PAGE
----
Full building study on the AJ Website HERE or for non AJ Subscribers HERE and edited text by Laura mark for the Architects’ Journal below
“Two new buildings – a big-span machinery store and staff facilities – have been created at the National Arboretum, using timber grown on the estate to create robust, well-designed simple buildings”, says Laura Mark
“Westonbirt Arboretum is a 2.4km² estate, established in the 1850s by wealthy landowner Robert Holford. Now owned by the Forestry Commission, the Grade I-listed landscape, which houses an internationally recognised collection of trees, has been the subject of a £4.3 million programme to regenerate the visitor attraction.
“The first phase of the arboretum’s masterplan was mainly focused on visitors and included a new welcome centre by Glenn Howells Architects. Clad in Douglas Fir and Western Red Cedar, the curved timber-framed building completed in 2014.
“Invisible Studio’s two new additions to the estate are more private. Located at the far end of the arboretum site, they are staff-focused and have their needs at the heart of the design. Previous staff facilities were poor, with equipment located in numerous places across the site; the tree team would often waste hours each day collecting vehicles and machinery. The two new buildings will change this, providing everything in one place.
“The first – a tiny mess room – provides space for staff and volunteers to eat and take time out while also including storage and facilities to maintain kit. The second space is a vast timber-framed shed built to house the machinery needed to maintain the estate’s 15,000 trees.
“Despite having an abundance of trees on its site, Westonbirt’s buildings have rarely been built using them. But in these two buildings Invisible Studio has turned that around.
“In this respect the machinery building is probably the most exciting. To create its large column-free open-plan space, huge Corsican pines, around 140 years old, were felled. These were then milled, graded and hand-hewn on site to provide the 20m-long beams needed for the building’s king post trusses.
“The mess building, though of a different scale, also benefited from the timber readily available on the woodland site. It has been clad in oak, felled as part of the arboretum’s tree management of its Silk Wood coppice.
“This little cabin-like building has an almost fairy-tale quality. Its location was determined by the surrounding trees beneath which it nestles, while its hyperbolic paraboloid roof has been shaped by the winter sun; it was designed so that during the winter months it would allow daylight into the yard behind. Inside it is simple with just two rooms and a loft storage space, all lined in plywood.
“The project is a clear progression of Invisible Studio founder Piers Taylor’s work on the Architectural Association’s Design and Make programme at Hooke Park, which he helped to found. The mess building echoes Hooke Park’s Caretaker’s House. Many of the same details are employed: the copper taps, plywood interior, covered entrance and timber cladding.
“The scheme also features polycarbonate cladding similar to that which Taylor used on the Big Shed at Hooke Park. On the mess building this forms the scheme’s end wall, letting diffuse light flood into the main space, while on the larger shed-like building it is also used to bring in light and break up the large elevation.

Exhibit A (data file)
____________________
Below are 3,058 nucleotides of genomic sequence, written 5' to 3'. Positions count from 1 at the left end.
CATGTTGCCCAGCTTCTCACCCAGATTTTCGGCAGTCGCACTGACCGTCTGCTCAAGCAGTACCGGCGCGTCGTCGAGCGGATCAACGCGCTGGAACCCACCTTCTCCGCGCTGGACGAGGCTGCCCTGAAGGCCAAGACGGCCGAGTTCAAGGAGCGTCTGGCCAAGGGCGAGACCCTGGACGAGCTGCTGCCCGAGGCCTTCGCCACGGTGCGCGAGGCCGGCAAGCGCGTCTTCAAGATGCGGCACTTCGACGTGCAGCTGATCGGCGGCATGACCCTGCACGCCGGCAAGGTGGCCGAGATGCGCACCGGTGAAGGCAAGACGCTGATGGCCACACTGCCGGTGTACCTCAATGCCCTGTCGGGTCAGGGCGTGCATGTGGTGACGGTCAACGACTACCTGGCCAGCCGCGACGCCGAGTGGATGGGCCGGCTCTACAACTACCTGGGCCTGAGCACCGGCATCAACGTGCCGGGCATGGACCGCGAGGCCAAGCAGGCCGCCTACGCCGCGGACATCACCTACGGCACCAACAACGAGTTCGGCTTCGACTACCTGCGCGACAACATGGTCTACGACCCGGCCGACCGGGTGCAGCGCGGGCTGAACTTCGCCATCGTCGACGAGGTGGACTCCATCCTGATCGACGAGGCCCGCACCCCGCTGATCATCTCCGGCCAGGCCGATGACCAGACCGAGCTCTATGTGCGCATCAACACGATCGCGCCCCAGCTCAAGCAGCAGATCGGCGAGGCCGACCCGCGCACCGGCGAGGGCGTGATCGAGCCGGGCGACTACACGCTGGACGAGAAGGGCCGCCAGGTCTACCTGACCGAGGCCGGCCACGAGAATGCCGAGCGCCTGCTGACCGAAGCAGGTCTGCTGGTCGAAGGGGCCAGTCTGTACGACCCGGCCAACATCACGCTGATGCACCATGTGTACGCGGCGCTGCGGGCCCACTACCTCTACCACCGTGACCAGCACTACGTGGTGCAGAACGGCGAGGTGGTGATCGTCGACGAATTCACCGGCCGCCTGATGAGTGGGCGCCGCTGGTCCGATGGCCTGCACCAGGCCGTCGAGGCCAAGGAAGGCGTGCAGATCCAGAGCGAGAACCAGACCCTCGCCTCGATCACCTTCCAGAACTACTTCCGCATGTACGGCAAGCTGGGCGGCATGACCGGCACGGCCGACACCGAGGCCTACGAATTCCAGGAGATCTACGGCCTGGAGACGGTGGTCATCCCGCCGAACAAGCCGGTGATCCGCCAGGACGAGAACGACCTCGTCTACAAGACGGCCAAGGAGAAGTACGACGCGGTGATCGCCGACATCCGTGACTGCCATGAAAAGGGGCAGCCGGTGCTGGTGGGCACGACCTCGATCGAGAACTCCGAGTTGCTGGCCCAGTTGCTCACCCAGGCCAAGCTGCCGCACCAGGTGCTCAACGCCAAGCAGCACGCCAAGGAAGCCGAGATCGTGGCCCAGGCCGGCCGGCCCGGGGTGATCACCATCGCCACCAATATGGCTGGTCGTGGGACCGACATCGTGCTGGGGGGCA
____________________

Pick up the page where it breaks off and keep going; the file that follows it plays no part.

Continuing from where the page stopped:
“Perhaps what Taylor has learned most from his other projects is how to handle a building that is being constructed by relatively unskilled labour. On the mess building, battens were bought in rather than being milled on site. This allowed them to be used as a setting out for the rest of the building, enabling other elements, such as the cladding, to be more ad hoc. ‘You can’t be precious about detailing when it is being built by volunteers,’ says Taylor. Many of the details were worked out on site and adjusted depending on the natural properties of the timber and the construction work happening around the site.
“Using local materials as well as volunteers, many of whom had been working at the arboretum for a number of years, has given the buildings a real sense of being borne out of the surrounding landscape. Those who helped to build them also feel empowered and have picked up new carpentry skills. One volunteer told me he planned to use what he had learned working on the mess building to eventually help him build his own home.
“The project has clearly benefited from Taylor’s maverick approach. The scheme – one of the largest since his unexpected split from the studio he co-founded, Mitchell Taylor Workshop – feels like it is the kind of work Taylor really wants to do; a piece that was made possible by the collaborative nature of his reincarnation as Invisible Studio. This studio format allowed Taylor to team up with long-term collaborator and timber expert Charley Brentnall, who he also worked with at Hooke Park. Brentnall worked with Taylor as Invisible Studio on the initial design, and was later appointed as contractor for the machinery building. Brentnall’s knowledge of working with timber and unskilled labour has also helped to shape this scheme.
“Westonbirt has got a pair of buildings that really harness the natural properties of timber and use it to deliver good quality, robust, well-designed simple buildings. They do not pretend to be something they are not.
“Soon the arboretum will see the completion of a 300m-long meandering treetop walkway, also designed by Glenn Howells Architects. Made using steel and imported timber, it is in stark contrast to Taylor’s modest additions. But like rebel Taylor and his non-conformist studio, the buildings give a cheeky nod to their more conservative and elaborate neighbours.”
Text ©Laura Mark for the Architects Journal